Monday, July 22, 2013, 6:10 AM at home in Santa Clara
There is so much to write about, I’m not sure where to start. I believe I made some significant progress toward building my tiny house this past weekend. I think that means it’s time to for me to start a record of what I am doing.
A week ago, Sheila and I built our first composting toilet. We used plans found online at http://humanurehandbook.com/humanure_toilet.html. The toilet is pretty simple and we found the plans easy to understand. Although neither of us have any significant construction experience, we were easily able to construct it in less than a day, including the trip to the hardware store to buy all of the materials. Sheila spent another few hours on a second day staining it, adding a coat of polyurethane and generally making it look nice.
This weekend, we put the composting toilet to the test and I have to say that it far exceeded my expectations. Once we got to the property, we found a tree with some privacy and a nice view. We cleared a flat spot behind the tree and placed the toilet there, facing the view. We created a path to the toilet and hung up a chain with a nice restroom sign on it at the start of the path. When people went to use the toilet, they would string the chain across the path between two trees so everybody would know the toilet was occupied. When they came back from using the toilet, they would but the chain back. It was a good system that provided everybody with the privacy they needed.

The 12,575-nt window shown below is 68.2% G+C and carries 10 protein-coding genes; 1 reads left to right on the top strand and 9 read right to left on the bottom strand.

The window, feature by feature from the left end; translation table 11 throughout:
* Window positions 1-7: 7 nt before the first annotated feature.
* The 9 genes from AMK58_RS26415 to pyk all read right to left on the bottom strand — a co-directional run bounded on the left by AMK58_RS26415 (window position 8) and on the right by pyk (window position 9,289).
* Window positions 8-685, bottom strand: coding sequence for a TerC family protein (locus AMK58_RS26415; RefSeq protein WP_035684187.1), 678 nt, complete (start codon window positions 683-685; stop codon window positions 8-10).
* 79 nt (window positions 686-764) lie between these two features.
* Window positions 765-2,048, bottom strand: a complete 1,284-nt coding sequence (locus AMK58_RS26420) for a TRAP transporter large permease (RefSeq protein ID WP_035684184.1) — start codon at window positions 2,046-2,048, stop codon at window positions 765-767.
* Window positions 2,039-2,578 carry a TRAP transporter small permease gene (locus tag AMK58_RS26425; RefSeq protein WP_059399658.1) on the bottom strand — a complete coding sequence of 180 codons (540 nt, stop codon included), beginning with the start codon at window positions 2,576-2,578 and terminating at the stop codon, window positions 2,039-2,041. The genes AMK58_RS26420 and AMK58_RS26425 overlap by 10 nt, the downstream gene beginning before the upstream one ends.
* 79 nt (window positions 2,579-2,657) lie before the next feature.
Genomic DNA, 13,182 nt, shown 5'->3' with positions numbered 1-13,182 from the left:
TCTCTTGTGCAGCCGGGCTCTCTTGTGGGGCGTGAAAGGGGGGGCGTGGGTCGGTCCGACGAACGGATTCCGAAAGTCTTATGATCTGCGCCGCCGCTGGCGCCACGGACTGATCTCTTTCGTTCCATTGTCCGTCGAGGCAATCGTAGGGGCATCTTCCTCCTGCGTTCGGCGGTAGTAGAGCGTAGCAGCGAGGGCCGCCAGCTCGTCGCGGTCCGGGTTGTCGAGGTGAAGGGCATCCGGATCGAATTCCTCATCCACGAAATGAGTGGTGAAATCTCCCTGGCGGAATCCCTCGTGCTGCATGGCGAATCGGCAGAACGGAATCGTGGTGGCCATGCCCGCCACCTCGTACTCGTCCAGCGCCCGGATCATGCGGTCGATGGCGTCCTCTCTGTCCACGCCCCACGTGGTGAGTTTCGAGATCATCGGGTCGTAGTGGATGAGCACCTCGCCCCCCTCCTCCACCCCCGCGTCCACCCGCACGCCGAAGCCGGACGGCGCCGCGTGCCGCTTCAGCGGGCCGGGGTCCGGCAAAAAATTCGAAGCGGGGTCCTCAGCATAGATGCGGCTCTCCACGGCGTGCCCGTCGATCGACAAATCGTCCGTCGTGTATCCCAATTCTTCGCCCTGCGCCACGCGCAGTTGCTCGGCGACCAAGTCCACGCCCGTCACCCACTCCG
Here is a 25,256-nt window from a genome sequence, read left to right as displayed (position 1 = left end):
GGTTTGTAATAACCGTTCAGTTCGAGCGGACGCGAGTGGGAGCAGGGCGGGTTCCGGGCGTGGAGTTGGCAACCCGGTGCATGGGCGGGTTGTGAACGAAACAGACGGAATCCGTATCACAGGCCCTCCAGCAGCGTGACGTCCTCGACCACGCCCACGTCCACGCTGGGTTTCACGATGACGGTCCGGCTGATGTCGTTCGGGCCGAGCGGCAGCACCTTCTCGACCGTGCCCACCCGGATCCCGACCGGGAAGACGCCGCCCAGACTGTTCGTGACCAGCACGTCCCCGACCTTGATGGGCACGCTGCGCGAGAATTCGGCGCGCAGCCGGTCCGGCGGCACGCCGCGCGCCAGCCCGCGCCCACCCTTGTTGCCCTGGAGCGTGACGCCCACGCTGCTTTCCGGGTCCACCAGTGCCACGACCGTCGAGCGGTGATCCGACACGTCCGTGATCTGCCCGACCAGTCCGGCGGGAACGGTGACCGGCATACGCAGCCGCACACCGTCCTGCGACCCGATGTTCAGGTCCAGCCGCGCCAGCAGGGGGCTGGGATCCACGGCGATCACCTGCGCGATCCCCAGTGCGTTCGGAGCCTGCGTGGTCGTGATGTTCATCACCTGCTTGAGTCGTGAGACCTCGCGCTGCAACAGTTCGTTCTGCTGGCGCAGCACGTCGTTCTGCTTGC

Not a single person complained about the toilet. In fact, many people said that they loved it. I thought it was fabulous. I only used it once during the weekend, but it was perhaps the most memorable and enjoyable toilet experience I have ever had. First of all, the toilet was very easy to use. All you have to do is sit down, do your business and throw some sawdust in to cover everything up. There was no bad smell whatsoever. In fact, the sawdust that we added to the toilet actually made it smell good. It really was quite wonderful. There’s something magical about going to the bathroom in the middle of nature as god intended it. We had over 20 people join us for the weekend. Many if not most of those people came with some doubts about using composting toilets. I think the experience we provided everyone this weekend erased any of those doubts.